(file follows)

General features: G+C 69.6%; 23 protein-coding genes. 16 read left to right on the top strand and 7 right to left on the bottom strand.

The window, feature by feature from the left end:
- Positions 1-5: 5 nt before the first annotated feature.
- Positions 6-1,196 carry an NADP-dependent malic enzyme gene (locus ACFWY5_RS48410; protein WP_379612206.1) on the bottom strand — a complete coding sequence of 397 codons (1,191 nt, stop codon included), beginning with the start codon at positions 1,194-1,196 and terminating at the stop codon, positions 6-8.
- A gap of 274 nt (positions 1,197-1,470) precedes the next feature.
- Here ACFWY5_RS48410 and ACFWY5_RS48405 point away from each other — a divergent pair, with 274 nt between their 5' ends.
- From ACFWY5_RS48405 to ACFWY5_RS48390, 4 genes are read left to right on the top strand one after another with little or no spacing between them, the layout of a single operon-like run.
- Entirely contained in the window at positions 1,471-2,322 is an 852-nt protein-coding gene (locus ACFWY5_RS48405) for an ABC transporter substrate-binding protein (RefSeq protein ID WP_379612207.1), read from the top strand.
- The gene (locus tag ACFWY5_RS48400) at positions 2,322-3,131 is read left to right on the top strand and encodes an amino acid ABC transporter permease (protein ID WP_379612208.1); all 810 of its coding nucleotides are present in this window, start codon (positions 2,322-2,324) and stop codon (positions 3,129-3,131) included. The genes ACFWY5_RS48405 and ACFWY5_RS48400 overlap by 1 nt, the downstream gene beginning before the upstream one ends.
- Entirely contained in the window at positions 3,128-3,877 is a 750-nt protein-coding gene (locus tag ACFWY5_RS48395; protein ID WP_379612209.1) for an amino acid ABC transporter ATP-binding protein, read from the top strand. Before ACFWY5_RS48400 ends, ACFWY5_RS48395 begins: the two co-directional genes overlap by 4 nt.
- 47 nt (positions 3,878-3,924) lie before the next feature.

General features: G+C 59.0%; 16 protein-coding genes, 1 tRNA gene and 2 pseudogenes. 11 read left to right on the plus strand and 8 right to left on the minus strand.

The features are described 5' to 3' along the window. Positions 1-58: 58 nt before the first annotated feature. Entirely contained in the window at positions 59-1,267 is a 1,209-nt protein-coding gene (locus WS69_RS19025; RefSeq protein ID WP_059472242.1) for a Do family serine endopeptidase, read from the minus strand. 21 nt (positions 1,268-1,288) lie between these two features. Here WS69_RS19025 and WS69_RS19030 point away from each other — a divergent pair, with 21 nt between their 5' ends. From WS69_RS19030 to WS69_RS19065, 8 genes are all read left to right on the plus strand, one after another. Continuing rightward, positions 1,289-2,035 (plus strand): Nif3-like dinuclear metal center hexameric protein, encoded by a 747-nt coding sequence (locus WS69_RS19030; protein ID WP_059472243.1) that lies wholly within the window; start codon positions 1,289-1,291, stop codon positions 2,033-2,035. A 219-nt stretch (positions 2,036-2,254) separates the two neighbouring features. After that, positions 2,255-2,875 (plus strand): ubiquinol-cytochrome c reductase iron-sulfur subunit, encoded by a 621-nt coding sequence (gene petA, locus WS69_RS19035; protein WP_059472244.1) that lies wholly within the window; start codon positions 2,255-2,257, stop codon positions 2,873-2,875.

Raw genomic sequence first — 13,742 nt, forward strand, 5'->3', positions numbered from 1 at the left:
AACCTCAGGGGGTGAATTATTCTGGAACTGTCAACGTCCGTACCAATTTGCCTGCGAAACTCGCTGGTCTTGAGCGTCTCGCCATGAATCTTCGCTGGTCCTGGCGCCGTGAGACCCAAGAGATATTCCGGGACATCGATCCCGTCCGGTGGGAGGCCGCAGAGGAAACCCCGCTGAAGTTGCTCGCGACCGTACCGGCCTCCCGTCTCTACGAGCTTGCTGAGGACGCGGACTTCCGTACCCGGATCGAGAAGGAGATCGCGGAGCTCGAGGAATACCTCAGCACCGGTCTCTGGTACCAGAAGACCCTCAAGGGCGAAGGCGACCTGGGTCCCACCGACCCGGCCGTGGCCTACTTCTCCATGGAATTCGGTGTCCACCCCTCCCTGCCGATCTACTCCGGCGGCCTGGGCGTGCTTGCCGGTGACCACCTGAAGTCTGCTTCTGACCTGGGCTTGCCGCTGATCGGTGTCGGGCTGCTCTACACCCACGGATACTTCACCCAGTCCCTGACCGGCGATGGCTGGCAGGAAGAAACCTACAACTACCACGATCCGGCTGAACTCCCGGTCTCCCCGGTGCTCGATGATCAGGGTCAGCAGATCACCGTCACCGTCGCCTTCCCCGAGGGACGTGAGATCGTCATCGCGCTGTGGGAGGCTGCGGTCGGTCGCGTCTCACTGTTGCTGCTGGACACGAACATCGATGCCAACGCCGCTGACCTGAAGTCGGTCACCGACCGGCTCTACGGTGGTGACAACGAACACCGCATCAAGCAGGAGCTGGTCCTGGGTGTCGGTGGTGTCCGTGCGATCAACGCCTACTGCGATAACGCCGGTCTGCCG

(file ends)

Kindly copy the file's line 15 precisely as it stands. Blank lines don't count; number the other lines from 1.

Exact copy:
AACCTCAGGGGGTGAATTATTCTGGAACTGTCAACGTCCGTACCAATTTGCCTGCGAAACTCGCTGGTCTTGAGCGTCTCGCCATGAATCTTCGCTGGTCCTGGCGCCGTGAGACCCAAGAGATATTCCGGGACATCGATCCCGTCCGGTGGGAGGCCGCAGAGGAAACCCCGCTGAAGTTGCTCGCGACCGTACCGGCCTCCCGTCTCTACGAGCTTGCTGAGGACGCGGACTTCCGTACCCGGATCGAGAAGGAGATCGCGGAGCTCGAGGAATACCTCAGCACCGGTCTCTGGTACCAGAAGACCCTCAAGGGCGAAGGCGACCTGGGTCCCACCGACCCGGCCGTGGCCTACTTCTCCATGGAATTCGGTGTCCACCCCTCCCTGCCGATCTACTCCGGCGGCCTGGGCGTGCTTGCCGGTGACCACCTGAAGTCTGCTTCTGACCTGGGCTTGCCGCTGATCGGTGTCGGGCTGCTCTACACCCACGGATACTTCACCCAGTCCCTGACCGGCGATGGCTGGCAGGAAGAAACCTACAACTACCACGATCCGGCTGAACTCCCGGTCTCCCCGGTGCTCGATGATCAGGGTCAGCAGATCACCGTCACCGTCGCCTTCCCCGAGGGACGTGAGATCGTCATCGCGCTGTGGGAGGCTGCGGTCGGTCGCGTCTCACTGTTGCTGCTGGACACGAACATCGATGCCAACGCCGCTGACCTGAAGTCGGTCACCGACCGGCTCTACGGTGGTGACAACGAACACCGCATCAAGCAGGAGCTGGTCCTGGGTGTCGGTGGTGTCCGTGCGATCAACGCCTACTGCGATAACGCCGGTCTGCCG